More evidence of a shift in foreign direct investment away from China to other emerging Asian economies, headed by Indonesia, Vietnam, the Philippines and India.
HSBC says in a report that south east Asia’s share of global FDI inflows, which slumped from 8 per cent to 2 per cent after the 1998 Asian financial crisis, is back to 7.6 per cent – almost equal to China’s 8.1 per cent. With their young populations, these countries and India should see further FDI increases from companies looking to capitalise on low-cost labour, while Chinese inflows will slow as its population ages and its economy matures.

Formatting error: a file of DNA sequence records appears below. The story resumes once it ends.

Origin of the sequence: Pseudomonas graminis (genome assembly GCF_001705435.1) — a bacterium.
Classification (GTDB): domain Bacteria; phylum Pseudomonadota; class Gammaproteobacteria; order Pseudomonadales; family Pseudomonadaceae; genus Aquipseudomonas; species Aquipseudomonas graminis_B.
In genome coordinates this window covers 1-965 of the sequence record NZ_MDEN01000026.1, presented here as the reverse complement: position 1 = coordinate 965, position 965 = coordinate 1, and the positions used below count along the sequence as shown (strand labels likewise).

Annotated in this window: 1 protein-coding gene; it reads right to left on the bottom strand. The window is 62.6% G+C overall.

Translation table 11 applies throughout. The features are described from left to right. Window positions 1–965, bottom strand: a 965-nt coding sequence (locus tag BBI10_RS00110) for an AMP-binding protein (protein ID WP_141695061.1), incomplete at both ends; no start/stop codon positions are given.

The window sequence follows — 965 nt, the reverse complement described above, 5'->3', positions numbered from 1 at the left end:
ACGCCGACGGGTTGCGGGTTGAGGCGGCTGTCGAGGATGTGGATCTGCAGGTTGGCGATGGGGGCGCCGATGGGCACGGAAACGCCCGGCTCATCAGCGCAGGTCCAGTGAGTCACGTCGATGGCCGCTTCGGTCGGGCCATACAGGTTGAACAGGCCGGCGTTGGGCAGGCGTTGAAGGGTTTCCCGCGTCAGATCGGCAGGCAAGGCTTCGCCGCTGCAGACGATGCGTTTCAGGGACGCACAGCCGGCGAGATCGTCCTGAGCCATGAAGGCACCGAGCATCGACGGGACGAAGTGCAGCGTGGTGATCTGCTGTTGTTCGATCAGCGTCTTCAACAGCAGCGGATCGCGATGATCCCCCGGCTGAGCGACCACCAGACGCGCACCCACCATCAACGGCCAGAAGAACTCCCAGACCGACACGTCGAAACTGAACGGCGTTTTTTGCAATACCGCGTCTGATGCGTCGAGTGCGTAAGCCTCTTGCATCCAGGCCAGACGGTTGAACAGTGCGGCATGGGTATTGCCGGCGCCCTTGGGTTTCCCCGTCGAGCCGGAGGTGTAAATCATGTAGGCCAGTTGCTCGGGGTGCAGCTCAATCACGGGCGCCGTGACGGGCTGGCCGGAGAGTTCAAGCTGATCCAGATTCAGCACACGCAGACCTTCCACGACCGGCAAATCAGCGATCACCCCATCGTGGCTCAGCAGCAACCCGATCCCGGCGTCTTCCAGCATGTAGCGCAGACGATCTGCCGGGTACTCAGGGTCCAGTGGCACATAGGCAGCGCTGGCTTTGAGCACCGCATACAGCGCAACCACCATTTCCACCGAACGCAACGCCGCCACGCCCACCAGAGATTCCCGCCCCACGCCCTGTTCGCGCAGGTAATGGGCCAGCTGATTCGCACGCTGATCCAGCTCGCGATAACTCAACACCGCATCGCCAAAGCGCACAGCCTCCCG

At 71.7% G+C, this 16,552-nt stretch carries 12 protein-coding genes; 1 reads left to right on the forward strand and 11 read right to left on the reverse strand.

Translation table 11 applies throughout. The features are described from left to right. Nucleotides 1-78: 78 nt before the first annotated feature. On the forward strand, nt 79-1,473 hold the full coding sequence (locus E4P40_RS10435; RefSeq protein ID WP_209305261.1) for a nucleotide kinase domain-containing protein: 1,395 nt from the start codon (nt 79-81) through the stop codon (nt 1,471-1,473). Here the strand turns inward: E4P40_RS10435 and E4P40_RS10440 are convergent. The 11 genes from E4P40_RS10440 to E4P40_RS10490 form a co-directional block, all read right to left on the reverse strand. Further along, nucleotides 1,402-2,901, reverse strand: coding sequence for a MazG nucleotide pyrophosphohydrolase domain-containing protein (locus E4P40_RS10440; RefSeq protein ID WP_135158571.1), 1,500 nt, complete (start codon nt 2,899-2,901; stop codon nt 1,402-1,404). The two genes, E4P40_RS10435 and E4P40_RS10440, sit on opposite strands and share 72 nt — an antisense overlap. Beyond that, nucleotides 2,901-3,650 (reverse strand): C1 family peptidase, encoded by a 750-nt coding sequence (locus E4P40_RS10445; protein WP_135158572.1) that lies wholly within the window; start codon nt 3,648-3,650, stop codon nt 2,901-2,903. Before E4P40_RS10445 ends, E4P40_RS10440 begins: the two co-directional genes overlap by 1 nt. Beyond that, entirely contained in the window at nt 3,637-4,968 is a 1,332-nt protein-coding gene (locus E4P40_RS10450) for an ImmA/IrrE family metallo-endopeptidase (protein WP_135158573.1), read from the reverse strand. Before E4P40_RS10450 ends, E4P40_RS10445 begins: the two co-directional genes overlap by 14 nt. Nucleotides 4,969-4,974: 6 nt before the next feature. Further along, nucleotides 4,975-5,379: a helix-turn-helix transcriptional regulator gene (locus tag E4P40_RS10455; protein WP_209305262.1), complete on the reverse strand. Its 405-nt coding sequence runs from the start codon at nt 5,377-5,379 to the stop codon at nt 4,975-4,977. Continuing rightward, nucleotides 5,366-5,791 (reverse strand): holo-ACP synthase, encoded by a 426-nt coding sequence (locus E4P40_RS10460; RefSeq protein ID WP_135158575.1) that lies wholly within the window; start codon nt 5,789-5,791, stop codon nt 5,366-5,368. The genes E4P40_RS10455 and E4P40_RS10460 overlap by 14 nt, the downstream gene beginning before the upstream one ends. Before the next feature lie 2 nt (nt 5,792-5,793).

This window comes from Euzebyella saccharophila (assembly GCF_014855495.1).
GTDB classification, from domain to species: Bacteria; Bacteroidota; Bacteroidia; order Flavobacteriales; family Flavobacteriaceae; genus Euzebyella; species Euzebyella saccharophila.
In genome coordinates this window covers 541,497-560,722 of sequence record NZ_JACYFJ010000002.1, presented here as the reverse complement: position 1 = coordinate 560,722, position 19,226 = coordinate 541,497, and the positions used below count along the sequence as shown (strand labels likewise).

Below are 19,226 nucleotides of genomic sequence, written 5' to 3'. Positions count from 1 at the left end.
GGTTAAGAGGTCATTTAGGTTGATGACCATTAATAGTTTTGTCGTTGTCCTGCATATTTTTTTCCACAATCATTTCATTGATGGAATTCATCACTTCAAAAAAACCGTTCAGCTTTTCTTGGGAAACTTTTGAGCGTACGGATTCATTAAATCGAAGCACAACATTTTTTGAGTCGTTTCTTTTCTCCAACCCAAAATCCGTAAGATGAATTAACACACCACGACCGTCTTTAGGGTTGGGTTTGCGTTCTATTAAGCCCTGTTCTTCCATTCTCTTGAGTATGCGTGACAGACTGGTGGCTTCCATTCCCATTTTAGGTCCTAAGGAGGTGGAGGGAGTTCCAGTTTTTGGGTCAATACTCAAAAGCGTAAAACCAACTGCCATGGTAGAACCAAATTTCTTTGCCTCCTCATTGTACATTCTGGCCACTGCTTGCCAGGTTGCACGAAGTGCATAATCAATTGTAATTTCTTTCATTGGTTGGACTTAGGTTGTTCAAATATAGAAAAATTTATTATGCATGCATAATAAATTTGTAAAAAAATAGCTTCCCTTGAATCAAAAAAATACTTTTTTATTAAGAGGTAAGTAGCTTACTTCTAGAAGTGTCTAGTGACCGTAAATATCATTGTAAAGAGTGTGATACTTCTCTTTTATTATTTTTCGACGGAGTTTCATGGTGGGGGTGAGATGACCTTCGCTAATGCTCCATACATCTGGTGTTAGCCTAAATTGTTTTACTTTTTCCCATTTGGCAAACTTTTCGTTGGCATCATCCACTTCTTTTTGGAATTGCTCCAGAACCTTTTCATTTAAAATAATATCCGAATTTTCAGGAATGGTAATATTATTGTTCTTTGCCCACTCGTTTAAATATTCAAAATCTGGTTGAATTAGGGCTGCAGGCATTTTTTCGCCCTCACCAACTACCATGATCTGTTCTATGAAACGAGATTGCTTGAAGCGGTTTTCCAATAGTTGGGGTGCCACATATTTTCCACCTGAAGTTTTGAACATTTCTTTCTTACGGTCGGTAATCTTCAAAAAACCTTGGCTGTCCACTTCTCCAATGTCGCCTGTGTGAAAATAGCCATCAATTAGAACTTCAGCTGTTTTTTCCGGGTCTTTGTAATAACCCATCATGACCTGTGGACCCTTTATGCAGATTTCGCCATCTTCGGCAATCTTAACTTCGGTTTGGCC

Author and HSBC economist Trinh Nguyen says that as well as the economic change in China, three global trends will drive FDI increases in the rest of Asia: cheap money in the advanced world, the renminbi’s appreciation, and economic stagnation in the developed economies.
Emphasis added. Inflows are slowing. The population is getting older. The economy is maturing. The action is diffusing to other upstart countries. Convergence.
Now the fun begins. Can China adjust? Economic activity is migrating away from legacy cost-burdened eastern coast inland to cheaper labor. Convergence is happening within the country, as well. For now, there appears to be enough frontier to keep things humming along.